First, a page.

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Posts tagged with: "RAILPMD11"

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Staying put during the pandemic: Fewer miles in trains, planes, and automobiles

An earlier FRED Blog post covered the trends and cycles in the average number of miles per person traveled on the road. More recently, we’ve seen changes in all kinds of travel as a result of the COVID-19 pandemic.

The graph above uses data from the Department of Transportation’s Bureau of Transportation Statistics on the number of miles traveled each month by people riding trains, planes, and automobiles.

  • A rail passenger-mile is 1 passenger carried 1 mile.
  • An air revenue passenger-mile is 1 paying passenger carried 1 mile.
  • And vehicle miles traveled is the sum of the number of roadway miles traveled by each vehicle and (barring unoccupied self-driving cars) amounts to at least 1 person per vehicle per mile.

Before the pandemic, in February 2020, for each mile traveled by rail there were 167 miles traveled by air and 511 miles traveled by road vehicle. But as professional sport games and cultural and recreational venues closed, personal travel plans were scrapped; and the need for social distancing replaced business travel with teleconferencing.

Between February and April

  • Travel by rail declined 92%.
  • Travel by air declined 96%.
  • Travel on roads declined 41%.

All types of miles rebounded between April and May. Travel by rail and air improved some but the difference is almost imperceptible. Travel on roads rebounded the most, which may reflect a partial substitution from trains and planes to automobiles, where social distancing is much easier to accomplish. But as of May, road miles still remained 27% below their February value.

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How this graph was created: Search for and select “Rail Passenger Miles.”
From the “Edit Graph” panel, use the “Add Line” tab to search for and select “Air Revenue Passenger Miles” and “Vehicle Miles Traveled.” Next, customize Line 1 by typing the formula a/10 and clicking “Apply.” Last, from the “Edit Graph” panel, click on the “Format” tab. Under Line 3, select “Y-Axis position: right” and select colors to taste. Note: Because the order of magnitude of each series is dramatically different, we customized the data units and graph format to allow us to see the three series at once.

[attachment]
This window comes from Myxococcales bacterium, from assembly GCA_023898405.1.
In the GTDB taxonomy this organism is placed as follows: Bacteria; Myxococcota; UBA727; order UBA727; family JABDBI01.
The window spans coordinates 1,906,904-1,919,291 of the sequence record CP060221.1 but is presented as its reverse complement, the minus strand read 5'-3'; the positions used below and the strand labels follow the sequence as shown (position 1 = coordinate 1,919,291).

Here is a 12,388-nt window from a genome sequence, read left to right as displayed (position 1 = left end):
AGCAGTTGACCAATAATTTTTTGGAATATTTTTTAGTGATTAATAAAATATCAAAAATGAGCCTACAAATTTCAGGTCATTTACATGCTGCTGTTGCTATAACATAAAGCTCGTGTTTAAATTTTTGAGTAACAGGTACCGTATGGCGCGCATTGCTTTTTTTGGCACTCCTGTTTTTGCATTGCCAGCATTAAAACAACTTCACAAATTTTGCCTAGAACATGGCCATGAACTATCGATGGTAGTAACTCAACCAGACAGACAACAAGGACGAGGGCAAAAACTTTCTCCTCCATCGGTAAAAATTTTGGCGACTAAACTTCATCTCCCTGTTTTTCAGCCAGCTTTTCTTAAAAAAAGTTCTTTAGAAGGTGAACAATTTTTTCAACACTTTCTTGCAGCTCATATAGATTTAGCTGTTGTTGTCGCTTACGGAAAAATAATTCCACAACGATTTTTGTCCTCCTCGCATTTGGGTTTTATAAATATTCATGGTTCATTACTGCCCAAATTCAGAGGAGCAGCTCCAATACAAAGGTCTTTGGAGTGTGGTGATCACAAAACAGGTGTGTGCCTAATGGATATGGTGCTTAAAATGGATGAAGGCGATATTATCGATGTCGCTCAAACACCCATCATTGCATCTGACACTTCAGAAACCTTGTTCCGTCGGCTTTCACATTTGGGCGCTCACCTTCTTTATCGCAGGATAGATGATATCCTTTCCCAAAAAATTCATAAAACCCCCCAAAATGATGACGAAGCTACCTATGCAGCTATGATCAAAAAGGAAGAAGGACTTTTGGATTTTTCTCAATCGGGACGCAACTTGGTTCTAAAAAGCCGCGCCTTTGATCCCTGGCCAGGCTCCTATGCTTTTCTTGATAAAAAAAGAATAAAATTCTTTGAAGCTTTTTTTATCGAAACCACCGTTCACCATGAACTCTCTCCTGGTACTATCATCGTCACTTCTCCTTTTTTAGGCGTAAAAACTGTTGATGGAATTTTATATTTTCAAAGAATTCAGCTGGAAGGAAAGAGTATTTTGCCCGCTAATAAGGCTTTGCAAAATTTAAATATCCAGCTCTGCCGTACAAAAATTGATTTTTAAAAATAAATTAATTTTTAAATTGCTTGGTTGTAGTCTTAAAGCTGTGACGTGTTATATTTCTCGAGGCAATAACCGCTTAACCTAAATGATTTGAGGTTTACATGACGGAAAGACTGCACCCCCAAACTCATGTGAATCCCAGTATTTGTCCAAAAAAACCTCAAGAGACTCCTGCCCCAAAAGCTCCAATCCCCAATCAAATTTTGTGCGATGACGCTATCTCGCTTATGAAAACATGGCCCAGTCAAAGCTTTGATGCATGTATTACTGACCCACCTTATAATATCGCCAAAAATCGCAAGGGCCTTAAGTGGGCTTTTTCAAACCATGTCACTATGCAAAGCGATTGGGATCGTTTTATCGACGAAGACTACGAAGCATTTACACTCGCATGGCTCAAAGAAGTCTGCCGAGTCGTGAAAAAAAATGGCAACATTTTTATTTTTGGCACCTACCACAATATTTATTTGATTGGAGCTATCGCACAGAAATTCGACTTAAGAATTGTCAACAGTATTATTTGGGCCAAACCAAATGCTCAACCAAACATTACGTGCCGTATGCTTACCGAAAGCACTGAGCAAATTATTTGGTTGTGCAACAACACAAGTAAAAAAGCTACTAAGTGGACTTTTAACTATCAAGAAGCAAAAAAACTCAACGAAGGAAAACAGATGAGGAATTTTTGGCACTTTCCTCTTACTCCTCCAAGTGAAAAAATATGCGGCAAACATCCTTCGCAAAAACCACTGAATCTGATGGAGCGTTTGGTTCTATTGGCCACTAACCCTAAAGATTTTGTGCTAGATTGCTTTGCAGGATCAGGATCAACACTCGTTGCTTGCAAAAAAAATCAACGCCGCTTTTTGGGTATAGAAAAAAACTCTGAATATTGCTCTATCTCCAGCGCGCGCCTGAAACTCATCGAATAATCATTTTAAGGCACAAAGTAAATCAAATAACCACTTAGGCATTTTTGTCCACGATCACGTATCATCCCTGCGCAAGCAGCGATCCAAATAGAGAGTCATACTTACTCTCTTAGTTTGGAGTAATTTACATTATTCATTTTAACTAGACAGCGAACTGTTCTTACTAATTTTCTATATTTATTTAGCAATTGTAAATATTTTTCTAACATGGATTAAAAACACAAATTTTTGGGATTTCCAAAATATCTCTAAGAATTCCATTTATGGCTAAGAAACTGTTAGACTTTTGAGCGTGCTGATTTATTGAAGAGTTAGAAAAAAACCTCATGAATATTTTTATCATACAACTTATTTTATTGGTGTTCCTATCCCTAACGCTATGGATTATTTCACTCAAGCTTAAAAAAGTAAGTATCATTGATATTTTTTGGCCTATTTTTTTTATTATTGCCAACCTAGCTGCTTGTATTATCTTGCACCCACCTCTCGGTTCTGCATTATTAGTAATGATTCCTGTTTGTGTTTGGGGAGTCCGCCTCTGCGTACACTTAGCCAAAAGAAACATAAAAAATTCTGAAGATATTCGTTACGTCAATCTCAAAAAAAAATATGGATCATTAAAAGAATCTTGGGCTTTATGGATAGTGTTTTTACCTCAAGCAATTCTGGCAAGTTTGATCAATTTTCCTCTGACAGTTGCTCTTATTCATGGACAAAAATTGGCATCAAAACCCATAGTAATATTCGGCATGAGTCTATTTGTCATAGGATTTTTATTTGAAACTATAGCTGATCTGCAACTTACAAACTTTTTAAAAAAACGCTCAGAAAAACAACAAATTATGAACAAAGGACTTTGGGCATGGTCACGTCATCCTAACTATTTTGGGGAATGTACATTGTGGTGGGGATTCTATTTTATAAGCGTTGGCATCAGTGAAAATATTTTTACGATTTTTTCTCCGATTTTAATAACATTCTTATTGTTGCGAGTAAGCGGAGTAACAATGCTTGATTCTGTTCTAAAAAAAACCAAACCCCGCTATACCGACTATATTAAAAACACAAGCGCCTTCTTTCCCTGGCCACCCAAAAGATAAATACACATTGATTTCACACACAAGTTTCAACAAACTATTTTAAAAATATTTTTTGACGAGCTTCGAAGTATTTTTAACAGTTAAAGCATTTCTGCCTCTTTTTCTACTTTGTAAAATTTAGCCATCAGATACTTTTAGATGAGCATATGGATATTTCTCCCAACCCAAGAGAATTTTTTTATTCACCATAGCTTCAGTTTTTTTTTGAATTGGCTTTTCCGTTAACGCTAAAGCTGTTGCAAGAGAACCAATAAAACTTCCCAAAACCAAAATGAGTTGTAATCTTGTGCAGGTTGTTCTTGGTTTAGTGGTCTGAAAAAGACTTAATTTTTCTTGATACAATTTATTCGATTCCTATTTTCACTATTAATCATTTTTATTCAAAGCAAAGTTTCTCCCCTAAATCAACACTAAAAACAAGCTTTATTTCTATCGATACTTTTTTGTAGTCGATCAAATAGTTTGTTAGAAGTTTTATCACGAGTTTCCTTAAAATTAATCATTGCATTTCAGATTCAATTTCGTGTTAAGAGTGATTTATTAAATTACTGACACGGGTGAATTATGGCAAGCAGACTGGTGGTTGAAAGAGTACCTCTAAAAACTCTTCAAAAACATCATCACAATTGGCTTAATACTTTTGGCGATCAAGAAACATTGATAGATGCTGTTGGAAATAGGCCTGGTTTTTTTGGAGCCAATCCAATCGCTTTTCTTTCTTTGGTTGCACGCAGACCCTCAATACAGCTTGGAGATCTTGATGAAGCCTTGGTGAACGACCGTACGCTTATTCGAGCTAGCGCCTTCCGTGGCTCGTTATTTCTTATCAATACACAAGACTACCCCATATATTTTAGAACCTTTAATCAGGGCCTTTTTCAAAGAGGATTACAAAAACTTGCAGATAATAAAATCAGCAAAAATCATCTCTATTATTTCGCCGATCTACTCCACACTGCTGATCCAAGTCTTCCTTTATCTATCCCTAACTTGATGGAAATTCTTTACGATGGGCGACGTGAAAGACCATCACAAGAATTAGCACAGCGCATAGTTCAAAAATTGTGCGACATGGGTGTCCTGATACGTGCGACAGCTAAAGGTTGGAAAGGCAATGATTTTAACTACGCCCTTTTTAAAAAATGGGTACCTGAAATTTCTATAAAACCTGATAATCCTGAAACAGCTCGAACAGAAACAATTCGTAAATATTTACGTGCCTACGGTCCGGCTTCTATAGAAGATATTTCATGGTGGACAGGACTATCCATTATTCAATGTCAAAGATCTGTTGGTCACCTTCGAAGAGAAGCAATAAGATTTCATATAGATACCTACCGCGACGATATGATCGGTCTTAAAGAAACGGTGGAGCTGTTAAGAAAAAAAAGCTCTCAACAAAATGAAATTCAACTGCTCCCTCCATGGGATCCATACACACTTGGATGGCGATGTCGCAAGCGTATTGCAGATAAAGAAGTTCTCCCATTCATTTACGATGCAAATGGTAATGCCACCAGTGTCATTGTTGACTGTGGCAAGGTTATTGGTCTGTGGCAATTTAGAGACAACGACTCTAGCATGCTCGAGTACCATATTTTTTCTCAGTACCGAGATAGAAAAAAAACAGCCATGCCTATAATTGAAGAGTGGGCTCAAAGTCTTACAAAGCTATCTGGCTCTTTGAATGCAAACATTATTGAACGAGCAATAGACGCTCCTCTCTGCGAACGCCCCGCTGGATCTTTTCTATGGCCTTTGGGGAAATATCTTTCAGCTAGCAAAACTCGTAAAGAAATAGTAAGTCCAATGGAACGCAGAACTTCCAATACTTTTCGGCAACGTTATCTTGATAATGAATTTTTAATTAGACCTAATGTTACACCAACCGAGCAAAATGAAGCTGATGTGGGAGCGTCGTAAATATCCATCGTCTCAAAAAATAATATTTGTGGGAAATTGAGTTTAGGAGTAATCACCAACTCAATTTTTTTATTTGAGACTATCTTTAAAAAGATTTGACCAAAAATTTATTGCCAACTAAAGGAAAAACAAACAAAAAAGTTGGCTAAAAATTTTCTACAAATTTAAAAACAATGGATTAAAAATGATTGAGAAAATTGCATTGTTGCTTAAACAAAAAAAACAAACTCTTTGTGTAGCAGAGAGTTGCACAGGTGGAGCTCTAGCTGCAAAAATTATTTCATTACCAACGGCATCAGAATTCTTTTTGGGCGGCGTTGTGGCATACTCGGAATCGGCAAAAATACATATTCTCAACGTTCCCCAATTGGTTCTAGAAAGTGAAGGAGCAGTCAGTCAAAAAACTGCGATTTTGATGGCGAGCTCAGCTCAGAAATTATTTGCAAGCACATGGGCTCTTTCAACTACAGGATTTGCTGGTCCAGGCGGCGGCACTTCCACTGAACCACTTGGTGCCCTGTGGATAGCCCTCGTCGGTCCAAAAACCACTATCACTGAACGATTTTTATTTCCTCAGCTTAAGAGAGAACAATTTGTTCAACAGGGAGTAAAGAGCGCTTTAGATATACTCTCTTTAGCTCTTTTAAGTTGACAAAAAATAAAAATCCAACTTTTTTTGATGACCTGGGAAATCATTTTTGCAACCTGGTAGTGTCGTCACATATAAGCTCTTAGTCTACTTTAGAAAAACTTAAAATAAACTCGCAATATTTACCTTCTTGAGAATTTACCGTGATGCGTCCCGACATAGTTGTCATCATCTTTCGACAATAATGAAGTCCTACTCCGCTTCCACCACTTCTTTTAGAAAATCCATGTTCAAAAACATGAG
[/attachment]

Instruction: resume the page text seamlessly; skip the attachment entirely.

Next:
Suggested by Diego Mendez-Carbajo.

View on FRED, series used in this post: AIRRPMTSID11, RAILPMD11, VMTD11

Where is rail heading?

Tracking freight and passengers on U.S. railroads

What’s the story with trains? It turns out that U.S. railroad transportation has some nuances. The graph above shows that the amount of freight transported by train dropped during the Great Recession, as expected. But freight transport doesn’t appear to have gotten back on track since then. Passenger transport, however, rebounded in a big way after the Great Recession and has sustained levels well above those in the early-to-mid 2000s. What’s behind the disparity here? Passenger traffic in the U.S. is essentially driven by the Northeast corridor between Boston and Washington. This is where Amtrak introduced the Acela Express, a train that successfully competes with other modes of transportation. The gradual success of this train alone may explain the rise in passenger rail. Freight traffic appears to be less successful in matching its competition—mainly, trucking and waterway transportation. The graph below follows trucking and waterway, which seem to do better after the Great Recession than before.

How this graph was created: Search for “rail,” check the two series, and click on “Add to Graph.” From the “Edit Graph” menu, open the “Format” tab and place one of the series on the right axis. For the second graph, search for “tonnage,” check the two series, and click on “Add to Graph.”

Suggested by Christian Zimmermann.

View on FRED, series used in this post: RAILFRTCARLOADSD11, RAILPMD11, TRUCKD11, WATERBORNED11


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